Oklahoma City bombing, then and now

On April 19, the nation paid tribute to the 168 men, women and children who died 15 years ago in the Oklahoma City bombing. However many argue there are striking similarities between the violent tenor of that period and the political anti-government discourse of today.

The April 19, 1995, bombing of a federal building in Oklahoma City is widely seen as the worst homegrown terrorist attack on U.S. soil. Army veteran Timothy McVeigh was eventually convicted and executed in 2001.

McVeigh said the reason for the attack was, in part, to seek revenge against the U.S. government for its 1993 raid on the Branch Davidian compound in Waco, Texas. The Texas fiasco fueled anti-government furor among far-right groups, including militias, against the Democratic presidency of Bill Clinton.

Ironically, in Oklahoma, state lawmakers are considering a law to grant local voluntary militias the ability to thwart unwanted federal initiatives and to preserve state sovereignty. Oklahoma tea party leader J.W. Berry, whose newsletter’s motto says, “Buy more guns, more bullets” argues the militia proposal isn’t “a far right crazy plan or anything like that. This would be done with the full cooperation of the state Legislature.”

Since the 2008 election of Democrat Barack Obama, the country’s first African American president, many say these anti-government groups are prompting renewed concerns about an Oklahoma City-like attack.

Like in the early 1990s, the tea party movement, along with armed militias, are becoming more prominent and receive daily encouragement from Republican political leaders, media personalities and a vast array of media outlets.

Take for example Sarah Palin’s “Don’t retreat. Reload,” comment at a recent tea party rally. Or Democratic members of Congress who were threatened with racial and homophobic slurs after the historic health care bill was passed.

The Republicans obstructionist tactics towards the Obama administration’s reforms encourages and foments the anti-government anger and violence. They used similar tactics after Clinton won the presidency in 1992.

McVeigh and co-conspirator Terry Nichols were both motivated by hatred and fear of what they saw as an over-reaching federal government, and Republican politicians propagated those same anti-government arguments. That movement found expression at gun shows and with militia groups and eventually gained traction when the Republicans took over Congress in 1994. Before that election, Congress passed a ban on assault rifles, which was used by these forces to propagandize about vast conspiracies by the Democrats to strip Americans of their right to bear arms.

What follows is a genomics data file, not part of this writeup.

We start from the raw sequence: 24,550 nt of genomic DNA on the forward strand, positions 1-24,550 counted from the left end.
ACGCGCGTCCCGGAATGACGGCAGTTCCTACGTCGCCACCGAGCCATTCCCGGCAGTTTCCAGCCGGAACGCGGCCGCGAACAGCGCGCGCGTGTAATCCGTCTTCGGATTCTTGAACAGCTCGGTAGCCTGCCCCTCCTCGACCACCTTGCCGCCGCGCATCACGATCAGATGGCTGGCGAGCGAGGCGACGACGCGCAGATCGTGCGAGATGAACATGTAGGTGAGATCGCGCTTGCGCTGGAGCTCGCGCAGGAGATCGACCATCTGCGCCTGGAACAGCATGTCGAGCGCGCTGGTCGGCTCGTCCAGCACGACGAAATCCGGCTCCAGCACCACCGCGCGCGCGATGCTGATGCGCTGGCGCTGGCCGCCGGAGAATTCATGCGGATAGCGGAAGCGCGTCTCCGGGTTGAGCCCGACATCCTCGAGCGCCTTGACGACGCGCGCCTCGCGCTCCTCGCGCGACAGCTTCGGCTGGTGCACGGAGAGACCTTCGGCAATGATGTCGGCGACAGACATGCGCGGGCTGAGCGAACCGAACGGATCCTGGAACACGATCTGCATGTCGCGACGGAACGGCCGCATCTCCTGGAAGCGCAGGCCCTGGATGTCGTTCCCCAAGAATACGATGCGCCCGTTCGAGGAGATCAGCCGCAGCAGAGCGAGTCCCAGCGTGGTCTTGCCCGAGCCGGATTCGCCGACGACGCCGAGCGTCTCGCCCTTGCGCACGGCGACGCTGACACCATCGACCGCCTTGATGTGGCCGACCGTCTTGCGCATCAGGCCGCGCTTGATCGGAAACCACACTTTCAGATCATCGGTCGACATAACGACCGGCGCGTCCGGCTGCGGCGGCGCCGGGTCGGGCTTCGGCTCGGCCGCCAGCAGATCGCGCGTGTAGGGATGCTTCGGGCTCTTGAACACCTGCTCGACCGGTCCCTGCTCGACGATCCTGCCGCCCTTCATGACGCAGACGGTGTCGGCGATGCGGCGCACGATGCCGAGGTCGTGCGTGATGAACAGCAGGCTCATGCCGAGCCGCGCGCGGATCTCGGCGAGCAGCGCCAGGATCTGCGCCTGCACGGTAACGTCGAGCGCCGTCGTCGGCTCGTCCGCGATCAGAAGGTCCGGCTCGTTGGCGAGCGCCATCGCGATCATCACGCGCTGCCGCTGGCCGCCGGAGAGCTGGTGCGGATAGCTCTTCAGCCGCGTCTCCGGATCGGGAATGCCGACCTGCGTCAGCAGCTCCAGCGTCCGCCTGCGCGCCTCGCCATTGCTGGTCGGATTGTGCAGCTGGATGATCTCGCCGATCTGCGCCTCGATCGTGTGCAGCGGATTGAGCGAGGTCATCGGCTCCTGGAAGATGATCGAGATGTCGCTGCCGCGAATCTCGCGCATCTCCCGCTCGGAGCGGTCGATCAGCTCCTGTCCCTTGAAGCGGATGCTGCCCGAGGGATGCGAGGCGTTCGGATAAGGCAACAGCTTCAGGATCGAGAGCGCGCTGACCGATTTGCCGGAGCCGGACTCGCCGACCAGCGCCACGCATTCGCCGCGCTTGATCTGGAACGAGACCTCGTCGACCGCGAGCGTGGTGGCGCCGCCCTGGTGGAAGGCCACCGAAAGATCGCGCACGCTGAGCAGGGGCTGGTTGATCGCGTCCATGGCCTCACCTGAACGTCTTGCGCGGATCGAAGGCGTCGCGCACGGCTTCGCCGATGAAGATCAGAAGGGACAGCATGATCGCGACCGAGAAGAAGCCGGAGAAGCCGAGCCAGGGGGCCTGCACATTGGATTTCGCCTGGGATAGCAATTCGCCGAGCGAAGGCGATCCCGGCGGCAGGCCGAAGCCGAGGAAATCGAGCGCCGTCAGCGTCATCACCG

Obama, seen by many as a relatively liberal president, is despised and feared by the right. And legislation by his administration, especially health care reform, is described in apocalyptic terms by conservatives and seen as the first step in a government takeover. According to the Southern Poverty Law Center, hate and vigilante groups, now numbering about 1,000, increased by 54 percent between 2000 and 2008. And anti-immigrant organizations grew last year by almost 80 percent.

In a New York Times opinion piece, former President Clinton says the lessons learned 15 years ago are as important now as they were then.

“We should never forget what drove the bombers, and how they justified their actions to themselves,” writes Clinton. “They took to the ultimate extreme an idea advocated in the months and years before the bombing by an increasingly vocal minority: the belief that the greatest threat to American freedom is our government, and that public servants do not protect our freedoms, but abuse them.”

Clinton adds, “We are again dealing with difficulties in a contentious, partisan time. As we exercise the right to advocate our views, and as we animate our supporters, we must all assume responsibility for our words and actions before they enter a vast echo chamber and reach those both serious and delirious, connected and unhinged.”

“Civic virtue can include harsh criticism, protest, even civil disobedience,” notes Clinton, “but not violence or its advocacy.”

“Fifteen years ago, the line was crossed in Oklahoma City,” adds Clinton. “In the current climate, with so many threats against the president, members of Congress and other public servants, we owe it to the victims of Oklahoma City, and those who survived and responded so bravely, not to cross it again.”

Photo: A firefighter rescues one of the youngest victims of the terrorist attack on Oklahoma City’s federal building in 1995. Among the government offices was a day care center.



Pepe Lozano
Pepe Lozano

Chicagoan Pepe Lozano was a staff writer with the People's World through 2014. He comes from an activist family and has lived on the city's southwest side in a predominantly Mexican-American community his whole life. Lozano now works as a union organizer.